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Freakbeat is a term sometimes used by record enthusiasts to describe the music of certain harder-driving British rock bands of the 1960s, often those who came in the later waves of the Beat music movement and attracted a sizable mod following during the Swinging London period in the years from approximately 1965 through 1968.[1][2] Though it is most often used to describe many lesser known British bands of the era, such as The Creation and The Action, it can also apply to some of the more famous acts, such as The Who or Small Faces.[not verified in body]


It is sometimes seen as the British counterpart to the garage and psychedelic rock of American groups, such as The Seeds. Freakbeat music was typically created by four and five piece bands. Elements of the freakbeat style include strong direct drum beats, loud and frenzied guitar riffs, and effects such as fuzztone. The term is also sometimes used to refer to bands from Continental Europe during the era.[citation needed]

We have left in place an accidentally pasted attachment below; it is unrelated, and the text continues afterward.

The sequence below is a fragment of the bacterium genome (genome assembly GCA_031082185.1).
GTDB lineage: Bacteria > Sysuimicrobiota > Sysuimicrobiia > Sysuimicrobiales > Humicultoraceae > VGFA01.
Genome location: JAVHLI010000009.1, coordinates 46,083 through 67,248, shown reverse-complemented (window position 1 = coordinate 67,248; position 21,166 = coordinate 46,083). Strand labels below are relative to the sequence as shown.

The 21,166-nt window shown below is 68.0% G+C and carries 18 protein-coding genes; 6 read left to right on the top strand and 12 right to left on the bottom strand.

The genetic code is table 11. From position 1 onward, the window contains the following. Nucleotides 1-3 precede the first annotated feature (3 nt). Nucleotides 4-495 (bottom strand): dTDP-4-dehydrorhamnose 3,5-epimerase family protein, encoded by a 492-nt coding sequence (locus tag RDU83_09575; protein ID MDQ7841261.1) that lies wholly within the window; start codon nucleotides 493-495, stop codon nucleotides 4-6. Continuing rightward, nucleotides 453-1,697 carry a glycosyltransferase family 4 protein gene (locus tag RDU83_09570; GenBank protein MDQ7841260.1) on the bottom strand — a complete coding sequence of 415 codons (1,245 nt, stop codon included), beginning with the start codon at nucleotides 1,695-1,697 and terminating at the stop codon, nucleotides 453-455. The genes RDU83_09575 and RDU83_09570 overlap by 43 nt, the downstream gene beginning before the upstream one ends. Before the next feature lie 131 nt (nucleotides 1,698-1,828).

CD cover artwork for Nuggets II: Original Artyfacts from the British Empire and Beyond, 1964-1969, a compilation featuring many examples of 60s freakbeat rock

The term was coined in the 1980s by the music journalist Phil Smee to retroactively describe the music style which has been described as a missing link between the early-to-mid-1960s R&B scene and the psychedelic rock and progressive rock genres that emerged in the late 1960s with bands such as Pink Floyd.[citation needed] Some of the best-known examples include "Take a Heart" by The Sorrows, "Making Time" by The Creation, "Atmospheres" by Wimple Winch and arguably "I Can Hear the Grass Grow" by The Move.[citation needed] Much of the material collected on Rhino Records's 2001 box-set compilation Nuggets II: Original Artyfacts from the British Empire and Beyond, 1964-1969 can be classified as freakbeat.[3]


  1. ^ Richie Unterberger (2007-04-03). "Joe Meek's Freakbeat: 30 Freakbeat, Mod and R&B Nuggets - Joe Meek | Songs, Reviews, Credits". AllMusic. Retrieved 2015-11-29. 
  2. ^ Richie Unterberger (2011-11-29). "Looking Back: 80 Mod, Freakbeat & Swinging London Nuggets - Various Artists | Songs, Reviews, Credits". AllMusic. Retrieved 2015-11-29. 
  3. ^ D. Thompson (2002). The Music Lover's Guide to Record Collecting. San Francisco: Backbeat Books. p. 47. ISBN 978-0879307134. 

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